A modest proposal: Variable rate sales taxes

Fri, Oct 22, 2010


Here’s the dilemma of Colorado local governments: When they really need money, the voters won’t give it to them.

Consider the failed property tax increases that city council referred to the electorate during the past year.  Both were turned down, and neither should have been presented, had council members considered one of the fundamental principles of politics: don’t raise taxes during a recession. If the voters have the power to nix the increases, they will.  And if they don’t, they’ll fire you at the next election.

Yet, as government – enabling wonks argue with reason, demands upon government during a recession tend to increase, not diminish.  Crime increases, the demand for social services increases, potholes have to be filled, streetlights have to be turned on (oh well, forget that one!) and fires have to be fought.

Yet one of the best ways to mitigate the impact of recessions upon local businesses and residents is to reduce taxes, not increase them.

So here’s a suggestion.

Create a variable-rate tax structure.

At present, Springs residents pay 7.4 percent in sales tax on all taxable purchases. The money is split between the city, the county, the state, and entities such as TOPs, PPRTA, and the public safety sales tax.

Suppose that the onset of a recession automatically triggered a temporary rate cut, reducing the overall rate by 20 percent. That would create a nice little stimulus program all by itself, encouraging everything from automobile sales to home remodeling.  Governments which would be affected by the cut would have stand-by authorization to issue debt to close budget gaps.  That’d prevent deep cuts in local services.  Once the recession had ended, rates would gradually return to their former level, and the debt thereby incurred would be paid down.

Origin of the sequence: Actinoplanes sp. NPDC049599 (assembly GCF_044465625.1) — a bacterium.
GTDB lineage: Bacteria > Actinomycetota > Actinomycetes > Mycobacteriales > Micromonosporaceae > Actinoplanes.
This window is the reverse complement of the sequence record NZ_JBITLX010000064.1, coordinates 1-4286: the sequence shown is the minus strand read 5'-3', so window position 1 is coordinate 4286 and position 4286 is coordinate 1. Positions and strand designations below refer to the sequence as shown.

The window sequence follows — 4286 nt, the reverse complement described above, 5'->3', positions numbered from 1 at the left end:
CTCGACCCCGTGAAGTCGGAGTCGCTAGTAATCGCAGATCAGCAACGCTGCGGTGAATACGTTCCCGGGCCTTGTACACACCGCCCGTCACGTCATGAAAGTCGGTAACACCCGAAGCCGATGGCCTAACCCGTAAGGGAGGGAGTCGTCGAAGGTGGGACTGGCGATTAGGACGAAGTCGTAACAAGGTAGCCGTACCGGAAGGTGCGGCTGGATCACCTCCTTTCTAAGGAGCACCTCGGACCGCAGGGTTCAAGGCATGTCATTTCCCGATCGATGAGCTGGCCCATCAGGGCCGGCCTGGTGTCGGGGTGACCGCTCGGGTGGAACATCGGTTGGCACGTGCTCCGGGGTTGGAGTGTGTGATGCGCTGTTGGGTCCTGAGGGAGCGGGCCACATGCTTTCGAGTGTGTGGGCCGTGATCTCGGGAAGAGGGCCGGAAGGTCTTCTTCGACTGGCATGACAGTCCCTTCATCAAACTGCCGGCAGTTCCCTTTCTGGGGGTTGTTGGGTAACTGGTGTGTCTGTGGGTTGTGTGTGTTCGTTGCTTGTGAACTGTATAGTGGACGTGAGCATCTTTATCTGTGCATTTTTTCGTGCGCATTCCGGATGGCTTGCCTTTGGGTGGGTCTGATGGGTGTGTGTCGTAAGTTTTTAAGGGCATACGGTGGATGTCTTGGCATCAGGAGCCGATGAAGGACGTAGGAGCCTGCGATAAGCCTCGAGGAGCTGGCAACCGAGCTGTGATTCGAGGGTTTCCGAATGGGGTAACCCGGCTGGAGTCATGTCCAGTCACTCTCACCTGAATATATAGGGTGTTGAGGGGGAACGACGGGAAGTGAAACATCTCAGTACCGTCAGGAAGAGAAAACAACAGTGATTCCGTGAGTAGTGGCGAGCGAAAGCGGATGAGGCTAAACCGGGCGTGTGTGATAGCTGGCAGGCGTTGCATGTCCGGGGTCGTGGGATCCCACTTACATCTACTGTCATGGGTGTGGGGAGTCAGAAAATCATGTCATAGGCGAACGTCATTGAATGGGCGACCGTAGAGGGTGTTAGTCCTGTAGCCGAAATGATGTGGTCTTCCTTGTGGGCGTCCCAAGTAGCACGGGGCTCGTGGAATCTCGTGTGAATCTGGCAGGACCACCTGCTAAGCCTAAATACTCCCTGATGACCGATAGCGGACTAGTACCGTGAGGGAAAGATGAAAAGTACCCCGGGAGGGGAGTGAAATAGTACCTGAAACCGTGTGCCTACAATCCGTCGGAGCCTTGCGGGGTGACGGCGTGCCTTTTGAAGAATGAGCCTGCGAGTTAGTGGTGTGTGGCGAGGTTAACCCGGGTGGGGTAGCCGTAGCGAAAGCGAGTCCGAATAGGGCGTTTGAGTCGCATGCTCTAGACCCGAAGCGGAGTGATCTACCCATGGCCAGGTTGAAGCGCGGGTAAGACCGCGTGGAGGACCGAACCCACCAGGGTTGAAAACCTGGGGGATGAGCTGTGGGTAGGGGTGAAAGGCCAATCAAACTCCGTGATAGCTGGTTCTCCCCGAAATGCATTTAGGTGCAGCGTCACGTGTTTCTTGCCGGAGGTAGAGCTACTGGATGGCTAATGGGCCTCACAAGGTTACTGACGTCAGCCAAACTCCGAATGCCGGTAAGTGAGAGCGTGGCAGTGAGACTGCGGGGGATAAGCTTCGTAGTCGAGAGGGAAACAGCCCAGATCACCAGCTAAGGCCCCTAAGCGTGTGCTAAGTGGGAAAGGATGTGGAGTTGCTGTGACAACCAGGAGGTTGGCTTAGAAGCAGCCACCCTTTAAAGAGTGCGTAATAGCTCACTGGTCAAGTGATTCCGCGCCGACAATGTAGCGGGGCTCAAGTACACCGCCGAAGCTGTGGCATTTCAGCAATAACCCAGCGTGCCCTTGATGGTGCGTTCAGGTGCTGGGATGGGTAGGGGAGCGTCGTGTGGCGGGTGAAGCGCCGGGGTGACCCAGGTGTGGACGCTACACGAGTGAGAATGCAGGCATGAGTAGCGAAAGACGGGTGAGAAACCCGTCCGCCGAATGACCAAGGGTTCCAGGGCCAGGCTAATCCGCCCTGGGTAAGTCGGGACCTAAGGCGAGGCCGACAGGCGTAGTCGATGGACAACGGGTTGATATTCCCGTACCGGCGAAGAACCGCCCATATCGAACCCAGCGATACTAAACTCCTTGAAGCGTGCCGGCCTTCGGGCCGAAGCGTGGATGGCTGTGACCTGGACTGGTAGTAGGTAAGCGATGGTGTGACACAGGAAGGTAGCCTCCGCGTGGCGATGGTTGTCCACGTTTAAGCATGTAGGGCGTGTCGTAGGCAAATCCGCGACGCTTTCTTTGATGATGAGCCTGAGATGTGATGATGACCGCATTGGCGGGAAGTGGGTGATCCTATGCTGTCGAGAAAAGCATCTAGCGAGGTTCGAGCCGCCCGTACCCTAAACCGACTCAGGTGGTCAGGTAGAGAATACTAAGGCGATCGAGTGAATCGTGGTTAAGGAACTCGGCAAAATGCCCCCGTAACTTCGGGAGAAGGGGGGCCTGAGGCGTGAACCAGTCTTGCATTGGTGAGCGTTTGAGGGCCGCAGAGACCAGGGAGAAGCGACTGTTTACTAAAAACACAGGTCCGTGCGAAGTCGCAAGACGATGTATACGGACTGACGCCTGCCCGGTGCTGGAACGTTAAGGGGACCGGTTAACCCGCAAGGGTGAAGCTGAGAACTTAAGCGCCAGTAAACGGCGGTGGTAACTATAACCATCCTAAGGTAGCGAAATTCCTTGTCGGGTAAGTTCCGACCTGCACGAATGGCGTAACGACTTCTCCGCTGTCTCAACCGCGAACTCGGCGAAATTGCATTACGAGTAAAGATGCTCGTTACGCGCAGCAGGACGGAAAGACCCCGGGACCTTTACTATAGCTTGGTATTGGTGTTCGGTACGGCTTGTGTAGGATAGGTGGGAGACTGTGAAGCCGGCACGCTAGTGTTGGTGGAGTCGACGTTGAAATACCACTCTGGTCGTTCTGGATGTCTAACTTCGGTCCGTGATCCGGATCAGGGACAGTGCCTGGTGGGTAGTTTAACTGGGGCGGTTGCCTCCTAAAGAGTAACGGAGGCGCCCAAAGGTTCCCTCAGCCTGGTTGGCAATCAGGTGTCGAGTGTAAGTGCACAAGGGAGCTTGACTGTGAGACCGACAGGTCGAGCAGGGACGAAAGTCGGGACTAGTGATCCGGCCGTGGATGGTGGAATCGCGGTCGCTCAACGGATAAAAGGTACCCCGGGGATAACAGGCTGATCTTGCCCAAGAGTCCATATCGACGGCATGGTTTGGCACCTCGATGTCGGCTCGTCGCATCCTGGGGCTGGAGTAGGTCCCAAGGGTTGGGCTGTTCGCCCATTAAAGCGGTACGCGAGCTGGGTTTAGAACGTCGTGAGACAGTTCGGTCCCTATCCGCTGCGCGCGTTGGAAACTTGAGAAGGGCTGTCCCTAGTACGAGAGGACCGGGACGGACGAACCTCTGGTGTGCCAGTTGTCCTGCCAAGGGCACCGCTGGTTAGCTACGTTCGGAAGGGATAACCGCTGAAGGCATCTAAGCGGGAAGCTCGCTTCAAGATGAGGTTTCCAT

This plan could only work in states such as Colorado, which haven’t drowned their residents in a sea of recklessly incurred debt.  It would have to be designed with multiple safeguards to prevent such behavior.  Properly structured, it would prevent governments from cutting vital services and deferring maintenance during economic downturns, while giving the hapless taxpayers a break in tough times.

I know, I know – it’s a utopian scheme that will never work.  We can’t trust government, we can’t trust elected officials, we just have to cut and cut until…well, until there’s nothing left.

Then, to paraphrase Sarah Palin, we may well ask  “How’s that drowning government in a bathtub thing workin’ for ya??!!”

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1 Comments For This Post

  1. peter Says:

    not sure if your quote “This plan could only work in states such as Colorado, which haven’t drowned their residents in a sea of recklessly incurred debt”

    is correct.

    If you look at unfunded pension liabilities on state, county and city level i would be careful to make such statement. These are not counted as debt yet but should be as we have no way of fullfilling those with current government income and expenditure… so one has to change